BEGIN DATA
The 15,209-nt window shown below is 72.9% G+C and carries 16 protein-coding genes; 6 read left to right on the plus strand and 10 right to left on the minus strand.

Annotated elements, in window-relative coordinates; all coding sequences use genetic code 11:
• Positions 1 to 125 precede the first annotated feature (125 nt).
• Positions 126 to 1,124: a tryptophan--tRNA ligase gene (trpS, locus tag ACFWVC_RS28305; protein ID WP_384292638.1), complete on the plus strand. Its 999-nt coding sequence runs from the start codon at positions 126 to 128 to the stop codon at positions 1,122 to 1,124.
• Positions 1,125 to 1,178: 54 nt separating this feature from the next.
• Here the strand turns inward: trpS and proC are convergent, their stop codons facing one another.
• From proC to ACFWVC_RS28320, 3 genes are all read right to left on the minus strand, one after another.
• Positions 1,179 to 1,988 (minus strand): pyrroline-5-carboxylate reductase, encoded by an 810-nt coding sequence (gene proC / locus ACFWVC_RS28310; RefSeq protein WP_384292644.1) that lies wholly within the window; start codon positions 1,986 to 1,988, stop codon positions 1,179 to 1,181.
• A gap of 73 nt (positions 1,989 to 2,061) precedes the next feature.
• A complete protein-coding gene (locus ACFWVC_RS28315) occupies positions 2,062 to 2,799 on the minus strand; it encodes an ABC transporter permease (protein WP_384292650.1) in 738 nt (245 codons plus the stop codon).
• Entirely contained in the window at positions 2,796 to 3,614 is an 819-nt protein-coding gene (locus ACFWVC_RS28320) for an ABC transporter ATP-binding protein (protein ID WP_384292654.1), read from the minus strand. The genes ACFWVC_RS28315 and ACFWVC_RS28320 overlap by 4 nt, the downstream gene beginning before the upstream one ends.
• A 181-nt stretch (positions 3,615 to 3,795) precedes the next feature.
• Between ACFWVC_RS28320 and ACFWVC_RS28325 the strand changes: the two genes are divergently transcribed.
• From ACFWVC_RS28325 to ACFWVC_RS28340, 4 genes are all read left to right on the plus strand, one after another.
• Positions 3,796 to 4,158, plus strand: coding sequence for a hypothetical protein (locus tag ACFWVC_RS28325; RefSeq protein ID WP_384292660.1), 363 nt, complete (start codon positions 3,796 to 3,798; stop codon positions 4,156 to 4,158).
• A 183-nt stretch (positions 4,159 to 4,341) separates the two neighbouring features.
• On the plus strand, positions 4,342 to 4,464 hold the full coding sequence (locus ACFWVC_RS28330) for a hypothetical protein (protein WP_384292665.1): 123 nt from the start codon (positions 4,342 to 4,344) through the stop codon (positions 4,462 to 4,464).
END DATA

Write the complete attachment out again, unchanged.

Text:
The 15,209-nt window shown below is 72.9% G+C and carries 16 protein-coding genes; 6 read left to right on the plus strand and 10 right to left on the minus strand.

Annotated elements, in window-relative coordinates; all coding sequences use genetic code 11:
• Positions 1 to 125 precede the first annotated feature (125 nt).
• Positions 126 to 1,124: a tryptophan--tRNA ligase gene (trpS, locus tag ACFWVC_RS28305; protein ID WP_384292638.1), complete on the plus strand. Its 999-nt coding sequence runs from the start codon at positions 126 to 128 to the stop codon at positions 1,122 to 1,124.
• Positions 1,125 to 1,178: 54 nt separating this feature from the next.
• Here the strand turns inward: trpS and proC are convergent, their stop codons facing one another.
• From proC to ACFWVC_RS28320, 3 genes are all read right to left on the minus strand, one after another.
• Positions 1,179 to 1,988 (minus strand): pyrroline-5-carboxylate reductase, encoded by an 810-nt coding sequence (gene proC / locus ACFWVC_RS28310; RefSeq protein WP_384292644.1) that lies wholly within the window; start codon positions 1,986 to 1,988, stop codon positions 1,179 to 1,181.
• A gap of 73 nt (positions 1,989 to 2,061) precedes the next feature.
• A complete protein-coding gene (locus ACFWVC_RS28315) occupies positions 2,062 to 2,799 on the minus strand; it encodes an ABC transporter permease (protein WP_384292650.1) in 738 nt (245 codons plus the stop codon).
• Entirely contained in the window at positions 2,796 to 3,614 is an 819-nt protein-coding gene (locus ACFWVC_RS28320) for an ABC transporter ATP-binding protein (protein ID WP_384292654.1), read from the minus strand. The genes ACFWVC_RS28315 and ACFWVC_RS28320 overlap by 4 nt, the downstream gene beginning before the upstream one ends.
• A 181-nt stretch (positions 3,615 to 3,795) precedes the next feature.
• Between ACFWVC_RS28320 and ACFWVC_RS28325 the strand changes: the two genes are divergently transcribed.
• From ACFWVC_RS28325 to ACFWVC_RS28340, 4 genes are all read left to right on the plus strand, one after another.
• Positions 3,796 to 4,158, plus strand: coding sequence for a hypothetical protein (locus tag ACFWVC_RS28325; RefSeq protein ID WP_384292660.1), 363 nt, complete (start codon positions 3,796 to 3,798; stop codon positions 4,156 to 4,158).
• A 183-nt stretch (positions 4,159 to 4,341) separates the two neighbouring features.
• On the plus strand, positions 4,342 to 4,464 hold the full coding sequence (locus ACFWVC_RS28330) for a hypothetical protein (protein WP_384292665.1): 123 nt from the start codon (positions 4,342 to 4,344) through the stop codon (positions 4,462 to 4,464).